It was during the week slotted in between Christmas Day and New Year's Day a few years ago when Alex and I decided to kill time with a day trip to London. This was in the middle of the Christmas season, with factories, businesses, and administration offices closed for up to twelve days altogether, especially if Christmas Day falls on a Thursday. This, together with New Year's Day also a statutory holiday, such a long break had always been criticised by Right-Wing-leaning newspapers "for being out of touch with the rest of Europe who are all hard at work soon after Christmas". And so, tired-looking tinsel, Christmas trees shedding its needles onto the floor around it, and coloured lights with a blinkering bulb or two, all up on both private and public display, reminding us all what time of the year it was.
Therefore it was no surprise that our train was diverted onto another route as a result of holiday engineering works shutting down our line within the Greater London area. Our train came to an unexpected halt somewhere between Kingston-upon-Thames and Wimbledon stations. Yes Wimbledon, the world famous venue for the All-England Lawn Tennis Club with its annual international Summer tournament, but at this rather bleak Winter time, all courts shut down to a near off-season dereliction. We just sat in the train carriage, all of us, in typical British infinite patience. The minutes added up and still not a single stir from any of the passengers.
Then, probably after thirty minutes gazing at the grass bank outside the carriage window, the intercom crackled into life:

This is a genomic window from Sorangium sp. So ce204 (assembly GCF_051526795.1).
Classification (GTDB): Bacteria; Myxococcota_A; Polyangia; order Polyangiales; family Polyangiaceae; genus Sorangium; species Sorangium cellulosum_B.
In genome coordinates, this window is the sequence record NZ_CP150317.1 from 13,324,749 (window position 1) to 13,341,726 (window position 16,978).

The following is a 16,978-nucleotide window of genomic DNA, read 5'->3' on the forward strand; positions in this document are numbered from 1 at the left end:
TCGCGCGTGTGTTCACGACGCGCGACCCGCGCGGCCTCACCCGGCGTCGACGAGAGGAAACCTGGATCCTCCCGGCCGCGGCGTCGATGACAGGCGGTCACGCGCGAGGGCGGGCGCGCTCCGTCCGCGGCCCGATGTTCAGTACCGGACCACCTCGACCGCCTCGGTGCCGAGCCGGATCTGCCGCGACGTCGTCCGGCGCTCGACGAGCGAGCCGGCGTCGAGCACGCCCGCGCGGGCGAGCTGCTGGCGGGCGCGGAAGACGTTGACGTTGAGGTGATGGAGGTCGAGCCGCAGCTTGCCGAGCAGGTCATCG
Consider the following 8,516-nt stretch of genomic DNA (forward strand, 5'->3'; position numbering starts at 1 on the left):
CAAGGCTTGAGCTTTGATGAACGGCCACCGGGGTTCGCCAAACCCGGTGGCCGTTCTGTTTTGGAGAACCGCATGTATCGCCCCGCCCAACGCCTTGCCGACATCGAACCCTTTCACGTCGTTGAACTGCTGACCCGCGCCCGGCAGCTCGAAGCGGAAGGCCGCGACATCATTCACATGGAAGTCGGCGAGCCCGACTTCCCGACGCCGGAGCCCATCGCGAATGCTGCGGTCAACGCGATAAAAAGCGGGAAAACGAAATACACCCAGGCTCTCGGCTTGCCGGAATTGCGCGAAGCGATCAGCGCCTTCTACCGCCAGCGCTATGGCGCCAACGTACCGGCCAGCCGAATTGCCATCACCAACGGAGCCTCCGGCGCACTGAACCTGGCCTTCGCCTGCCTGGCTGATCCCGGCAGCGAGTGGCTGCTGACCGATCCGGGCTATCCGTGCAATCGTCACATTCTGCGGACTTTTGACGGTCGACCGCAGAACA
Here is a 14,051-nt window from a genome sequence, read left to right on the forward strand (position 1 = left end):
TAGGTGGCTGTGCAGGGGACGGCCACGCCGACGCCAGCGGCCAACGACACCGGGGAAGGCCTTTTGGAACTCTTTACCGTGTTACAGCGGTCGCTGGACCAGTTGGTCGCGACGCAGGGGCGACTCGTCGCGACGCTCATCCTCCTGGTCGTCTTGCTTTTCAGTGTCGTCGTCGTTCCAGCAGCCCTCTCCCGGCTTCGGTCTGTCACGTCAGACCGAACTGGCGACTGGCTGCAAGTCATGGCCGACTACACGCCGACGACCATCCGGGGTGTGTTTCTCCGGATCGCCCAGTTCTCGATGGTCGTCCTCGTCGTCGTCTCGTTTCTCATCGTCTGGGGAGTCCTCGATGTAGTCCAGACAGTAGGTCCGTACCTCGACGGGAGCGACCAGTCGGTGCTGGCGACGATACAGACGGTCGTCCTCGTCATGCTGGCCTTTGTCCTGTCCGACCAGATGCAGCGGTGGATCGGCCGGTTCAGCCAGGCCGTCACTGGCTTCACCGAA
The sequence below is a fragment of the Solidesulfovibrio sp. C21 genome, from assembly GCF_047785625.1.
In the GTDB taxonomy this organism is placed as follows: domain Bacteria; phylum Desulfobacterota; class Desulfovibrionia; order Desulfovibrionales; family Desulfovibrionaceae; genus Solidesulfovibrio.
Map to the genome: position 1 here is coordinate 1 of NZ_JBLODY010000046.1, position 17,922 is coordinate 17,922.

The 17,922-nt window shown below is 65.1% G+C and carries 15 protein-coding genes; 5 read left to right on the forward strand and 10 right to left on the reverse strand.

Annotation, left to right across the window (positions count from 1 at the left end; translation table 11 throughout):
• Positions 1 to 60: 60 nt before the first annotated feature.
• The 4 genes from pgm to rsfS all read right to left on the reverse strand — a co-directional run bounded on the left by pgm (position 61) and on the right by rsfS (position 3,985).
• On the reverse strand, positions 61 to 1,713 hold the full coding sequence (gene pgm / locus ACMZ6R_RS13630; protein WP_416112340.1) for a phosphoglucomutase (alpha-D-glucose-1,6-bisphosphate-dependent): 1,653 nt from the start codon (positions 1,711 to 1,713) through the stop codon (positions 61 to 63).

We apologise for the delay. This is due to a personal incident at Wimbledon.
I then muttered to my wife,
A personal incident? A man decides to top himself, causing inconvenience to everyone else.
Although such a statement made in an otherwise silent carriage may sound insensitive, it was due to the frustration caused by the resulting delay eclipsing any feelings of compassion I should have felt for this unknown fellow. Still the minutes ticked away until more than an hour at that same spot, at last the train started on its crawl towards London Waterloo.
This was by no means unique. Only a couple of months earlier, the whole of the Great Western express line from Reading to London Paddington was suspended due to a same kind of incident - "man hit by a train" - which meant that passengers for the Great Western instead boarded our much slower Southwest service to Waterloo, very much like sardines squeezed into a delayed subway train during the morning rush-hour. And I was on board that train to witness it all. With further news of rail-side suicides recurring throughout the ensuing weeks, I could not help asking what is the matter with modern life here in the UK during peace time. In 2015, for example, there were 6,122 recorded suicides in the UK alone, according to Internet data. That is nearly seventeen deaths per day.
But even if 6,122 self-inflicting deaths in a year looks high, it becomes minuscule when up to 300,000 people terminate their jobs in a year due to depression or mental illness. That is about 822 cases a day here in the UK. And that was after being bombarded with this fact among endless broadcasting about mental illness, and the inability of the National Health Service to deal with it.
Mental illness? To be honest, for one already in his seventh decade of life, the term is relatively new in my vocabulary. In my younger days I cannot recall hearing the expression, mental illness. Depression, yes. That word has been around for a long time, and was often referred to what we now call unsettled weather, an area of low pressure. But it also meant a state of low, negative feelings, persistent sadness, often lethargic at work and elsewhere, and a lack of self worth. A problem that has been with us since the dawn of history. But to hear of mental illness being behind up to 300,000 quitting their jobs in a single year in the UK alone, I find astonishing! And not to mention many more who are depressed yet do not quit their jobs.